Gender Quotas and Representation – Niger

Gender Quotas and Representation

Niger

The law, 2000-008 was passed in June 7, 2000 to create a quota system for all elected positions in an effort to enable all citizens of Niger, without discrimination, to express their views on public affairs directly or through their elected representatives. This law sought to insure the equal opportunity for all citizens to gain access to government positions. The decree 2001-56/PRN/MDSP/PF/PE of February 28, 2001 provides the specific details related to the enforcement of this law.

Article 3 of the Law states, “during legislative or local elections, the lists of candidates submitted by political parties, coalitions of political parties or coalitions of independent candidates, shall include principal candidates of both genders.” The proclaimed final results shall not include a proportion of elected officials for one gender or the other that is less than 10% of all elected officials.

Article 3 of the decree also states, “all political parties, or coalitions of political parties or independent candidates, after obtaining three elected members, shall round to the superior figure the proportion of elected candidates of the relevant gender corresponding to the 10% quota.” The 10% rate is applied to the total number of elected candidates obtained by a political party, coalitions of political parties, or of independent candidates for each list.

For the 2011 legislative elections, women comprised 19.3% of the principal and alternate candidates of the validated candidate lists. As in the previous National Assembly, 14 women were elected. Only one woman contested the 2011 presidential election, Bayard Mariama Gamatie, obtained 0.38% of the vote share. As with the other candidates, she benefited from equal access to the media.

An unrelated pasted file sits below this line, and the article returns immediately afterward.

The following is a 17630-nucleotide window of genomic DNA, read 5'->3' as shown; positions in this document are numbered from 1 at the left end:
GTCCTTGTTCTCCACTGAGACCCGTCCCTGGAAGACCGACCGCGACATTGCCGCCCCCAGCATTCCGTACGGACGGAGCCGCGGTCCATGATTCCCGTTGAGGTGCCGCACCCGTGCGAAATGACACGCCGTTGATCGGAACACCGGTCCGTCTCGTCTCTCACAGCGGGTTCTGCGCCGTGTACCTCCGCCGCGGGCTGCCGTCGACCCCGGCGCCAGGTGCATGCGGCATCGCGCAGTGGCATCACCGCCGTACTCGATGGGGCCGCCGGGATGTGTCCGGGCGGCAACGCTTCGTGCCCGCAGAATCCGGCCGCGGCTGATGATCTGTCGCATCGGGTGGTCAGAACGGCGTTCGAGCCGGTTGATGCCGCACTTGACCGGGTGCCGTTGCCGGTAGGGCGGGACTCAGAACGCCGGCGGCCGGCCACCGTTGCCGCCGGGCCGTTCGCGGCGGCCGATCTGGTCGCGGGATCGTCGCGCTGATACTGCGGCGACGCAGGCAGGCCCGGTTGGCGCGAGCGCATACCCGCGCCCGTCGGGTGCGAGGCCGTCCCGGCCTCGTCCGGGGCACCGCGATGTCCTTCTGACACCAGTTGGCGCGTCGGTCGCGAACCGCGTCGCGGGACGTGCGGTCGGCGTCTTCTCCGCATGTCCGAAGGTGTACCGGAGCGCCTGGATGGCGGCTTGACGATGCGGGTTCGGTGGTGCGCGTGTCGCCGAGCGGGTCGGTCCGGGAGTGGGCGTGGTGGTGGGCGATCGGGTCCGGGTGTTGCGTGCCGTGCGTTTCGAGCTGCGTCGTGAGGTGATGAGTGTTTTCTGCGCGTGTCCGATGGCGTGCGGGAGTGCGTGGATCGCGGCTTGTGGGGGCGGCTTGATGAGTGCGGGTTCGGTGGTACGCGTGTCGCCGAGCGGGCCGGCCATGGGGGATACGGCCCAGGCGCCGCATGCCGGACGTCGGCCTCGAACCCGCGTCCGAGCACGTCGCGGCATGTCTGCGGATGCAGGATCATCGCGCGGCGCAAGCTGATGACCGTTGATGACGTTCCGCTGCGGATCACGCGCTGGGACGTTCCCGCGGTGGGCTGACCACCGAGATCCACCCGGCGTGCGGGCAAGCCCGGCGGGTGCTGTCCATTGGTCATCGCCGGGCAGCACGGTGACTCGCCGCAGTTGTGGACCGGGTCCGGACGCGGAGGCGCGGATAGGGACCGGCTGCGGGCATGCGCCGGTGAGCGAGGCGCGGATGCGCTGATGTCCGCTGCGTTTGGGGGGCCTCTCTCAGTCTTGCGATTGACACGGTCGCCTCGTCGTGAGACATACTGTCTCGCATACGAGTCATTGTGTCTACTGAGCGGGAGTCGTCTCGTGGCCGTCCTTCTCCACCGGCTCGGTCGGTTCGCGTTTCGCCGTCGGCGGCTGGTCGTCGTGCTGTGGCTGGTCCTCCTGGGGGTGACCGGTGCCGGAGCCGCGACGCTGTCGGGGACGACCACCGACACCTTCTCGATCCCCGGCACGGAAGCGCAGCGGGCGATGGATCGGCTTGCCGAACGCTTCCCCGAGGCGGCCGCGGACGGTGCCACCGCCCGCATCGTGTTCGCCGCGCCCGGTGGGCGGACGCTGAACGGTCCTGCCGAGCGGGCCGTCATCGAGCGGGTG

A current debate exists whether to raise the representation of women in the National Assembly to 25%. In a country that has one of the world’s lowest school enrollment rates, some think that 25% of seats at the National Assembly should be reserved to illiterate citizens.

On October 28, 2014, Nigerien parliamentarians adopted a number of bills including amending and supplementing certain provisions of Law No. 2000-008 of June 7, establishing a quota system in elective office, in the Government, and in the Administration. The purpose of the amendment is to increase the proportion of candidates of either gender from 10 to 15% for elective positions. Although this change prompted controversies during the debate, the amendment was approved unanimously by deputies.

Article 3 of the Law stipulates that “in the parliamentary and local elections the lists submitted by a political party, group of political parties, groups of independent candidates must include candidates of both sexes. When the results were announced, the proportion of either sex must not be less than 15% at national level for the election of deputies, and on municipal and regional list [of candidates] for the election of councilors.”

Article 4 of the Law states: “In appointing members of the government and promoting high level civil service positions, the proportion of persons of either sex must not be less than 25%.” An amendment to the Act indicates that the non-compliance with the provisions entitle the directly concerning persons to enter an appeal before the competent courts.

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